It takes an incredibly ambitious person to stick it out in the kitchen. Whether at the sink, the salad station, or the stove, the work is meticulous and tedious. And it's work that the entire restaurant depends on to function, though we diners often give chefs all the glory.
Many chefs, though, did prep work in kitchens before landing their own. We asked a few how those jobs prepared them for their dream role.
- Photo by Alex Boerner
- Gabe Barker
Gabe Barker, Pizzeria Mercato
Growing up, I have always worked service-industry jobs. I was a busboy at Magnolia [his parents' restaurant], and I told my parents that I wanted to go to culinary school. They laughed at me and said, "Fine, but you have to work in a kitchen for a year first." My first job was at a French bistro in California. It only took me two to three months to realize that I didn't need to go to culinary school to learn to cook. I started as garde-manger, the salad station. They'd get rid of someone's job and, by process of elimination, I ended up with three stations. It was the first time I realized I'd be successful. And when my family shucks oysters every Christmas. I'm most proud of finally being better at it than my dad.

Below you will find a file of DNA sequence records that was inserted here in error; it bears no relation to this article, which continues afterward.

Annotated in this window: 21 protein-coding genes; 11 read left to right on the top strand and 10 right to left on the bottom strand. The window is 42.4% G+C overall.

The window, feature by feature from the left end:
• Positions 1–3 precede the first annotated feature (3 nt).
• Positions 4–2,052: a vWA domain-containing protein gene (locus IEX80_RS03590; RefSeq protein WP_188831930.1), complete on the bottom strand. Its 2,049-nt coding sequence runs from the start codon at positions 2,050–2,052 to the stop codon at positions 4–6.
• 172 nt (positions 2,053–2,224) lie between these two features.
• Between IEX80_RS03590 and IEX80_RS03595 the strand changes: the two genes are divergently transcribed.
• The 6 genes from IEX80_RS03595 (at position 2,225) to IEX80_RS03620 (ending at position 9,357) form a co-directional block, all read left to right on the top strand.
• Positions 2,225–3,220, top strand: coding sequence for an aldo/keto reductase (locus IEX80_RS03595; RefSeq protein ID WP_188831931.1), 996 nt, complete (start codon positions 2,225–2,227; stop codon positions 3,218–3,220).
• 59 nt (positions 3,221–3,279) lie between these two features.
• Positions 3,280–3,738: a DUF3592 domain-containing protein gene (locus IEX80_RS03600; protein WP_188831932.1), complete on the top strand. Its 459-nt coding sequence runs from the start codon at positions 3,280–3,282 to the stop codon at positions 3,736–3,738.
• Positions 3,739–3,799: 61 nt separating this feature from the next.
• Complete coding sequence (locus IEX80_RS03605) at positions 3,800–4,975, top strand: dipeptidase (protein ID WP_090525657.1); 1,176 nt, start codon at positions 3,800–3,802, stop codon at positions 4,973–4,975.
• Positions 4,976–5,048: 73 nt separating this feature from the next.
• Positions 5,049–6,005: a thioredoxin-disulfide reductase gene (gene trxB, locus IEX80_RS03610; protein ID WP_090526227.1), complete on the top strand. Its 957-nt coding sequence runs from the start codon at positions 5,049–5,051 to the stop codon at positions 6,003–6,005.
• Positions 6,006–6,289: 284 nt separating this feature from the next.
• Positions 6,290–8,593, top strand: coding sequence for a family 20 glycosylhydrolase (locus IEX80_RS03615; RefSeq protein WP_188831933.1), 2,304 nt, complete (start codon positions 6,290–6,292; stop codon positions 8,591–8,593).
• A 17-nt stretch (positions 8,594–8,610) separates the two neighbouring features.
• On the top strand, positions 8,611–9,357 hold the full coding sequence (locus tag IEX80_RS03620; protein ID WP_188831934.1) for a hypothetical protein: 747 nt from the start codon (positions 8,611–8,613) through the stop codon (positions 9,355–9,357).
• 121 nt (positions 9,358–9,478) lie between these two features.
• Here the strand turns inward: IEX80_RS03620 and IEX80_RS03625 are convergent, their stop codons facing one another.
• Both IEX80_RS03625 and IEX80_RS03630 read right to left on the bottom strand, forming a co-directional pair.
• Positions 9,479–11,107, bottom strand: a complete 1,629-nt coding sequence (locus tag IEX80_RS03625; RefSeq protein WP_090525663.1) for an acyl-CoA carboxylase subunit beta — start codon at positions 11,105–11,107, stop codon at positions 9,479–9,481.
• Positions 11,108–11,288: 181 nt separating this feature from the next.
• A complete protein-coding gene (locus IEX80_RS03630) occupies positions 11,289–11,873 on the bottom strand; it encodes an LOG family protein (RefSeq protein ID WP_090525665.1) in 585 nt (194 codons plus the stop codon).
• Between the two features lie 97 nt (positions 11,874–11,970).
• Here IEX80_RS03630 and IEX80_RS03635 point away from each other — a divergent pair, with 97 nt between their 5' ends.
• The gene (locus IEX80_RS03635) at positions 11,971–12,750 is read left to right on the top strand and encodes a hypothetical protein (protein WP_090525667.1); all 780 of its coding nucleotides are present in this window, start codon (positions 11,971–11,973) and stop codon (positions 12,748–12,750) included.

I use the term chef loosely. Cooks are used to saying "Yes, Chef," but I don't enjoy that. If you spend a day with us, it's light and jovial. I have a half-brother, and I'm the only one foolish enough to stay in the restaurant business. We work really hard and a lot, for not a lot of money. I spend more time with my two sous chefs than I do with my fiancée.